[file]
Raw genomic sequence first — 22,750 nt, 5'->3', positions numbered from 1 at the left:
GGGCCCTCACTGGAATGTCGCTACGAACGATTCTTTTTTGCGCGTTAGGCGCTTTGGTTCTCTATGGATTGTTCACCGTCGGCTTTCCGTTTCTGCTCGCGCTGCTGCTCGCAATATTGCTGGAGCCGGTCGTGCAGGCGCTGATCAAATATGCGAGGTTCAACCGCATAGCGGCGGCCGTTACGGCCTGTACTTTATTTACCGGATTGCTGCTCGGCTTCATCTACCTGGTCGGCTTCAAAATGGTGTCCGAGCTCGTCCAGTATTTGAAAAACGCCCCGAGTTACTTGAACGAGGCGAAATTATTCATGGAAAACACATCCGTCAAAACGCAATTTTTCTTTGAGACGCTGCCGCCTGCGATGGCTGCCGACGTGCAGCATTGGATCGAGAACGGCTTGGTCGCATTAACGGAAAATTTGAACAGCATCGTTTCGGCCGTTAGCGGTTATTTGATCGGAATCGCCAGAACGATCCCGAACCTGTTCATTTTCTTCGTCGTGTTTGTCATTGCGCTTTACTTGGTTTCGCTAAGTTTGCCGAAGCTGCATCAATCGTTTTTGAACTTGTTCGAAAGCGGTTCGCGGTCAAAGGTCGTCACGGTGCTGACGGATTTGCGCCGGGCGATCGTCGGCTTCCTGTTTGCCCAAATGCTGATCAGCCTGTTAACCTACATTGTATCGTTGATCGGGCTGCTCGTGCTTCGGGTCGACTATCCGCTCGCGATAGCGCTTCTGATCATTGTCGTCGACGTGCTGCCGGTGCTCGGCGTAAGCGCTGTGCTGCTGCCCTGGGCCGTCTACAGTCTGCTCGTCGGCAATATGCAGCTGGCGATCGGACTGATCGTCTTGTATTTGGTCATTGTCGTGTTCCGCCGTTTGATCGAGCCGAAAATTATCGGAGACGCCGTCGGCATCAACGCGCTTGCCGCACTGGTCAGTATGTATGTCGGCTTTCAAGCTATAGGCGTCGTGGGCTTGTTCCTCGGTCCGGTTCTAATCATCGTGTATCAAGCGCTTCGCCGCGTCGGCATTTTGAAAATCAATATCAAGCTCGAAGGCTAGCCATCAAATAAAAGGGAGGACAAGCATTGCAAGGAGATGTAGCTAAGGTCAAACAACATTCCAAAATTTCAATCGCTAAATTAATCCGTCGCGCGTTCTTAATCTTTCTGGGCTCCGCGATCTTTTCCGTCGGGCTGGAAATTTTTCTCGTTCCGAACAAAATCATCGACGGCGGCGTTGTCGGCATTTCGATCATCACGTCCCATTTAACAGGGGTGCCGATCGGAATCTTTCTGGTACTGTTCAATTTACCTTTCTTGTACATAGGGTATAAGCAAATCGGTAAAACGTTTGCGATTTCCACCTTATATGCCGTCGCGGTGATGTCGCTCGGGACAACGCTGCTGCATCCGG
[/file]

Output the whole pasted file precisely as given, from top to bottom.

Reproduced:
Raw genomic sequence first — 22,750 nt, 5'->3', positions numbered from 1 at the left:
GGGCCCTCACTGGAATGTCGCTACGAACGATTCTTTTTTGCGCGTTAGGCGCTTTGGTTCTCTATGGATTGTTCACCGTCGGCTTTCCGTTTCTGCTCGCGCTGCTGCTCGCAATATTGCTGGAGCCGGTCGTGCAGGCGCTGATCAAATATGCGAGGTTCAACCGCATAGCGGCGGCCGTTACGGCCTGTACTTTATTTACCGGATTGCTGCTCGGCTTCATCTACCTGGTCGGCTTCAAAATGGTGTCCGAGCTCGTCCAGTATTTGAAAAACGCCCCGAGTTACTTGAACGAGGCGAAATTATTCATGGAAAACACATCCGTCAAAACGCAATTTTTCTTTGAGACGCTGCCGCCTGCGATGGCTGCCGACGTGCAGCATTGGATCGAGAACGGCTTGGTCGCATTAACGGAAAATTTGAACAGCATCGTTTCGGCCGTTAGCGGTTATTTGATCGGAATCGCCAGAACGATCCCGAACCTGTTCATTTTCTTCGTCGTGTTTGTCATTGCGCTTTACTTGGTTTCGCTAAGTTTGCCGAAGCTGCATCAATCGTTTTTGAACTTGTTCGAAAGCGGTTCGCGGTCAAAGGTCGTCACGGTGCTGACGGATTTGCGCCGGGCGATCGTCGGCTTCCTGTTTGCCCAAATGCTGATCAGCCTGTTAACCTACATTGTATCGTTGATCGGGCTGCTCGTGCTTCGGGTCGACTATCCGCTCGCGATAGCGCTTCTGATCATTGTCGTCGACGTGCTGCCGGTGCTCGGCGTAAGCGCTGTGCTGCTGCCCTGGGCCGTCTACAGTCTGCTCGTCGGCAATATGCAGCTGGCGATCGGACTGATCGTCTTGTATTTGGTCATTGTCGTGTTCCGCCGTTTGATCGAGCCGAAAATTATCGGAGACGCCGTCGGCATCAACGCGCTTGCCGCACTGGTCAGTATGTATGTCGGCTTTCAAGCTATAGGCGTCGTGGGCTTGTTCCTCGGTCCGGTTCTAATCATCGTGTATCAAGCGCTTCGCCGCGTCGGCATTTTGAAAATCAATATCAAGCTCGAAGGCTAGCCATCAAATAAAAGGGAGGACAAGCATTGCAAGGAGATGTAGCTAAGGTCAAACAACATTCCAAAATTTCAATCGCTAAATTAATCCGTCGCGCGTTCTTAATCTTTCTGGGCTCCGCGATCTTTTCCGTCGGGCTGGAAATTTTTCTCGTTCCGAACAAAATCATCGACGGCGGCGTTGTCGGCATTTCGATCATCACGTCCCATTTAACAGGGGTGCCGATCGGAATCTTTCTGGTACTGTTCAATTTACCTTTCTTGTACATAGGGTATAAGCAAATCGGTAAAACGTTTGCGATTTCCACCTTATATGCCGTCGCGGTGATGTCGCTCGGGACAACGCTGCTGCATCCGG